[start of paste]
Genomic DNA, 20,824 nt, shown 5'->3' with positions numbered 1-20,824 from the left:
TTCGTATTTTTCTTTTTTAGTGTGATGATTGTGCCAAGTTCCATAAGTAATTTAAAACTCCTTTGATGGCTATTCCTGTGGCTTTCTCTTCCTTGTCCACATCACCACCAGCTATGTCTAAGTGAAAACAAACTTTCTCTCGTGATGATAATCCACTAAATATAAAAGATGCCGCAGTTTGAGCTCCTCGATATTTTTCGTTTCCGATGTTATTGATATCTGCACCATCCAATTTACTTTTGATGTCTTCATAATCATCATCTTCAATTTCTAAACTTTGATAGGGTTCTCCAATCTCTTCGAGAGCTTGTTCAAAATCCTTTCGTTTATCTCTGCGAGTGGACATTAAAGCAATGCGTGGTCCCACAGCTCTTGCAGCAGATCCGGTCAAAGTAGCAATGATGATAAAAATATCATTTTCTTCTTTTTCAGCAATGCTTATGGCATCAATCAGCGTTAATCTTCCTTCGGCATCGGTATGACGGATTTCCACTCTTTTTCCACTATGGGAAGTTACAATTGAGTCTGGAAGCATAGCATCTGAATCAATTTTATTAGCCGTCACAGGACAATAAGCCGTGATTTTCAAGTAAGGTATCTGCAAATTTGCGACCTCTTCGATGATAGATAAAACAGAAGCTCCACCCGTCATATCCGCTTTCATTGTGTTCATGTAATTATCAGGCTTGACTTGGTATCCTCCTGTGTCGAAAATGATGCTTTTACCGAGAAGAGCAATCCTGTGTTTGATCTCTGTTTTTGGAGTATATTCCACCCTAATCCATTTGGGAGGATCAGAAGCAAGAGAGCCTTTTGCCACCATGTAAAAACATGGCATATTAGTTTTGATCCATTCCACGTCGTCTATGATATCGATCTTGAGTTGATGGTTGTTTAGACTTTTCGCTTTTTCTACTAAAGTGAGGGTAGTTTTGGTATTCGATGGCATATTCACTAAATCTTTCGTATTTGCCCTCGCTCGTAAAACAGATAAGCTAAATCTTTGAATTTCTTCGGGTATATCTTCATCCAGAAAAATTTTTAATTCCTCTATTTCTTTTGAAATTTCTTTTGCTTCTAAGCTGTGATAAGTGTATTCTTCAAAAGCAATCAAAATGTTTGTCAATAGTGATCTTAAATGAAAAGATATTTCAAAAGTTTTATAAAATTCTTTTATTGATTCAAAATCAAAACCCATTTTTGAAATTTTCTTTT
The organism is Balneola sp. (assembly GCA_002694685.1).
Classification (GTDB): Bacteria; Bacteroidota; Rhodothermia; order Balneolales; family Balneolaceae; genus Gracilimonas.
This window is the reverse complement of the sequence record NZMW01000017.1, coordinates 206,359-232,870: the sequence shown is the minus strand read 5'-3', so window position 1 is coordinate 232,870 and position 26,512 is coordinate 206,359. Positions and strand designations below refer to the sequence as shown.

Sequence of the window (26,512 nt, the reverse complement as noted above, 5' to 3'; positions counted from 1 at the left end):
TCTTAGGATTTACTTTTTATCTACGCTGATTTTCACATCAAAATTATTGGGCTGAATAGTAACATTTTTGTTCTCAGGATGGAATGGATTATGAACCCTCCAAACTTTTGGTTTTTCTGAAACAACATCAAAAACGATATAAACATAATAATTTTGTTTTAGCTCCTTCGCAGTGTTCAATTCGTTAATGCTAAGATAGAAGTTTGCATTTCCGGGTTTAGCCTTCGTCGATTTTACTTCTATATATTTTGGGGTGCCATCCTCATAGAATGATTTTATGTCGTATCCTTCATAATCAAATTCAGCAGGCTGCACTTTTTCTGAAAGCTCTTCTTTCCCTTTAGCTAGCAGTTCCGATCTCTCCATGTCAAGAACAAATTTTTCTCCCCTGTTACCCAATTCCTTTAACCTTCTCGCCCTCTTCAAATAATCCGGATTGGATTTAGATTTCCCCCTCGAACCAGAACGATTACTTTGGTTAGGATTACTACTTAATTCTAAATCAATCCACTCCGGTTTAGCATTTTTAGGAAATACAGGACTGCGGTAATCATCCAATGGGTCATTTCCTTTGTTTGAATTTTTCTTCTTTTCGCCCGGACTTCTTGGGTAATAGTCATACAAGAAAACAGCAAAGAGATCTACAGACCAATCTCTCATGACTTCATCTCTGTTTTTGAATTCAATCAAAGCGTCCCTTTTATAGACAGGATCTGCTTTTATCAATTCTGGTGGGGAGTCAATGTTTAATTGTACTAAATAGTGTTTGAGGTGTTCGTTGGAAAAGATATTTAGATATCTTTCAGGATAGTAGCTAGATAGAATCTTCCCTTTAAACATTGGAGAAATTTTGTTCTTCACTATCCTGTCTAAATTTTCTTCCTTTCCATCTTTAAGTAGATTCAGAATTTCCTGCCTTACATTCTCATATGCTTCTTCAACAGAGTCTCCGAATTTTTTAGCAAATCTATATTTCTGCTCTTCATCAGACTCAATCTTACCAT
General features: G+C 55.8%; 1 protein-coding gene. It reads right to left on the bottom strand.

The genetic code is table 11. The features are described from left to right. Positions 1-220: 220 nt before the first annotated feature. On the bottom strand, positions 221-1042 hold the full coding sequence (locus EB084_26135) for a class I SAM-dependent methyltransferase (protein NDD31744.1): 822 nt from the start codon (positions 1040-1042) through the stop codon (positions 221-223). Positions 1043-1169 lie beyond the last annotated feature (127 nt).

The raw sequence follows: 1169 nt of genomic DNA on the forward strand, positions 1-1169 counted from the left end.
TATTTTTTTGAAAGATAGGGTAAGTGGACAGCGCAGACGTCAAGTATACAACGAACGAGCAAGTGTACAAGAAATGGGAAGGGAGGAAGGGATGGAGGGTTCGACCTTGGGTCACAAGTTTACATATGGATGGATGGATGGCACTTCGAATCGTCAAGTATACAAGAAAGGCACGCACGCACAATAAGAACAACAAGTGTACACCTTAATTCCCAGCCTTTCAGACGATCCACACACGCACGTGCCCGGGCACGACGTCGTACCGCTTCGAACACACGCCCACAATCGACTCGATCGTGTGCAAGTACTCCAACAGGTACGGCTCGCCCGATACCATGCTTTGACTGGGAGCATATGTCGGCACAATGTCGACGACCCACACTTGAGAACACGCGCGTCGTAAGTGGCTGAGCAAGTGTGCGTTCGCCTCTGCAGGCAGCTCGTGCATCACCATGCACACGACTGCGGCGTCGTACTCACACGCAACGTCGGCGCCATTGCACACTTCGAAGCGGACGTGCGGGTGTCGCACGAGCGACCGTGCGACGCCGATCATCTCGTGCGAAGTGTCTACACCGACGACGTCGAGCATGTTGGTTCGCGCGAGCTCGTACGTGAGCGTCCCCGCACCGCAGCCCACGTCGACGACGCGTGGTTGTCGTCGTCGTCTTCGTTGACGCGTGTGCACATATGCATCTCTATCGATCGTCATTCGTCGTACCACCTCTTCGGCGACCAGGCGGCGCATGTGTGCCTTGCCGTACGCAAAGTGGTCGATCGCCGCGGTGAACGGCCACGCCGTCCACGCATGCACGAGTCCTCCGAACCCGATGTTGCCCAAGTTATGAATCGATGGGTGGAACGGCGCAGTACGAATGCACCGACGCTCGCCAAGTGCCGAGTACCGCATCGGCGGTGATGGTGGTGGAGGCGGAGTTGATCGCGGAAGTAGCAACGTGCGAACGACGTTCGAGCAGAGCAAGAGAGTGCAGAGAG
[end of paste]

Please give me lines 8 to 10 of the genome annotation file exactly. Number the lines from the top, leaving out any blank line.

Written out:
General features: G+C 55.8%; 1 protein-coding gene. It reads right to left on the bottom strand.

The genetic code is table 11. The features are described from left to right. Positions 1-220: 220 nt before the first annotated feature. On the bottom strand, positions 221-1042 hold the full coding sequence (locus EB084_26135) for a class I SAM-dependent methyltransferase (protein NDD31744.1): 822 nt from the start codon (positions 1040-1042) through the stop codon (positions 221-223). Positions 1043-1169 lie beyond the last annotated feature (127 nt).

The raw sequence follows: 1169 nt of genomic DNA on the forward strand, positions 1-1169 counted from the left end.